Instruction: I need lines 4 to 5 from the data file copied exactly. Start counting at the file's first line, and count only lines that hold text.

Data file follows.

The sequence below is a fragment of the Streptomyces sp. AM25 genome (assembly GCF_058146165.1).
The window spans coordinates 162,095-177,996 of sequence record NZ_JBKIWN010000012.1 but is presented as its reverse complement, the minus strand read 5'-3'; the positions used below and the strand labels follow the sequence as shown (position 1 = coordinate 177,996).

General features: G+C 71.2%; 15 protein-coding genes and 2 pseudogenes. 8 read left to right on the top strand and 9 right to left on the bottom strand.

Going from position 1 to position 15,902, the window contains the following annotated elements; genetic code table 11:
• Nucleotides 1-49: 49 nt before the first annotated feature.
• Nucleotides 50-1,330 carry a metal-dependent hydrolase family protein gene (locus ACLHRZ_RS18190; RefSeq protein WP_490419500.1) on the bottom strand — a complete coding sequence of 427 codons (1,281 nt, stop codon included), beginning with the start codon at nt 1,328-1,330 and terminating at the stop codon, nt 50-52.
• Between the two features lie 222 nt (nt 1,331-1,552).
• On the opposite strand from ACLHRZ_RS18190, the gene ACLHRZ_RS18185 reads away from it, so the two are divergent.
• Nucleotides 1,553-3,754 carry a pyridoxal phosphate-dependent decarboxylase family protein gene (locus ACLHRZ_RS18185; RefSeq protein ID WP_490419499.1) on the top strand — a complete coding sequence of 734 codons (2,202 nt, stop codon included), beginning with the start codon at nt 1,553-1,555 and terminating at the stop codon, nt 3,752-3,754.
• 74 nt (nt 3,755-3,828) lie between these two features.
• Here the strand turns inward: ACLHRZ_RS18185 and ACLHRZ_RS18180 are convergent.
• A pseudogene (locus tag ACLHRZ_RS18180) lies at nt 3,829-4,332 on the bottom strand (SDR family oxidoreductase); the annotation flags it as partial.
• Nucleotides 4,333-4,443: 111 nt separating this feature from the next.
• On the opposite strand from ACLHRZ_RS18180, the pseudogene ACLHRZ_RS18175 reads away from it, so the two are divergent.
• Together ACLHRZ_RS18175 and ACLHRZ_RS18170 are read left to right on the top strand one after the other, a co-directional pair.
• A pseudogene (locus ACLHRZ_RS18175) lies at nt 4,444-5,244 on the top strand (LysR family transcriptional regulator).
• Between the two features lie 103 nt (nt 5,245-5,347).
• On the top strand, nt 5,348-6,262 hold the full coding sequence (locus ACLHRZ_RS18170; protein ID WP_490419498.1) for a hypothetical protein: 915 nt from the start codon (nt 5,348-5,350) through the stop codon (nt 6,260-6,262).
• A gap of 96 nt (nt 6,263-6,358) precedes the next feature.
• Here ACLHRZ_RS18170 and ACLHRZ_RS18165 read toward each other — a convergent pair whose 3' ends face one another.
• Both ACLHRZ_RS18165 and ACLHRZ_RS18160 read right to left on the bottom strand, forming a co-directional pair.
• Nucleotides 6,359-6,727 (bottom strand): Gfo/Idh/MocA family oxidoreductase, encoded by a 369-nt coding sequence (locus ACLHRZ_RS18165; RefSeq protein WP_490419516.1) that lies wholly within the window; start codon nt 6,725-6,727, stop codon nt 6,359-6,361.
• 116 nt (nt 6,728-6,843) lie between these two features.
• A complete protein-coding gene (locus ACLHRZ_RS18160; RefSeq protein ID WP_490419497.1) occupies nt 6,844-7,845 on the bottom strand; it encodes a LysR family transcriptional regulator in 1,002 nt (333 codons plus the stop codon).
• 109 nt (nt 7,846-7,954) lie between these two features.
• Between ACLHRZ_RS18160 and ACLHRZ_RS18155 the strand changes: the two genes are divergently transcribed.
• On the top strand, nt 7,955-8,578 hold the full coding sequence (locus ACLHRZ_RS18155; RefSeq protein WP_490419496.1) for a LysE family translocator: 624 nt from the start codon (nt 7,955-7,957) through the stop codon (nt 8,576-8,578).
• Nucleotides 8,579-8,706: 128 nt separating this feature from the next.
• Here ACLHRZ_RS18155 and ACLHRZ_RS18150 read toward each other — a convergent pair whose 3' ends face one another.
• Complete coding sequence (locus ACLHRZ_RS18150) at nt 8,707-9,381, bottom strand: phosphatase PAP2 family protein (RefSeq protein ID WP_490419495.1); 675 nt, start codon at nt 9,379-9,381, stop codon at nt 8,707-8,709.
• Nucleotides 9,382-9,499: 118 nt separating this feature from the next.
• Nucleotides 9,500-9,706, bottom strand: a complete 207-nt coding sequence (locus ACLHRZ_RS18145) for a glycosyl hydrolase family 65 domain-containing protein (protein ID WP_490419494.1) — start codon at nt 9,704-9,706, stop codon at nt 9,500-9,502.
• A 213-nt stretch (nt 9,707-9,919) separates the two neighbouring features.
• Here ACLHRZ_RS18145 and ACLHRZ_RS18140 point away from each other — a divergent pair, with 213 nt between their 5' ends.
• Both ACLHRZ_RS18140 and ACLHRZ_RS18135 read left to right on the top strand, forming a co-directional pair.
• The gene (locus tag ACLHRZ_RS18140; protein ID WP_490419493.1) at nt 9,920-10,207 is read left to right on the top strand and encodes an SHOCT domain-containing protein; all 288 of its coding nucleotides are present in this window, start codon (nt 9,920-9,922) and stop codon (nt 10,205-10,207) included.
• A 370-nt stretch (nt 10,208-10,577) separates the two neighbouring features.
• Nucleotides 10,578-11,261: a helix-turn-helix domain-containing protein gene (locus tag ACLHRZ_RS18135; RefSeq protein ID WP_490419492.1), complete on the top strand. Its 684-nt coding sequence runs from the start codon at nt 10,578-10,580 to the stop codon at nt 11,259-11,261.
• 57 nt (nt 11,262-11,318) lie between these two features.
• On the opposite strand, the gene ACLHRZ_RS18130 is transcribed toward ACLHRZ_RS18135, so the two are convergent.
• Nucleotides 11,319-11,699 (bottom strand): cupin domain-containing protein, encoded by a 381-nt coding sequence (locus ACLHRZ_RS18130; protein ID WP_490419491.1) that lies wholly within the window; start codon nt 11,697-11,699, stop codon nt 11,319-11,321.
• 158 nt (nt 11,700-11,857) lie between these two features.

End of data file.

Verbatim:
Going from position 1 to position 15,902, the window contains the following annotated elements; genetic code table 11:
• Nucleotides 1-49: 49 nt before the first annotated feature.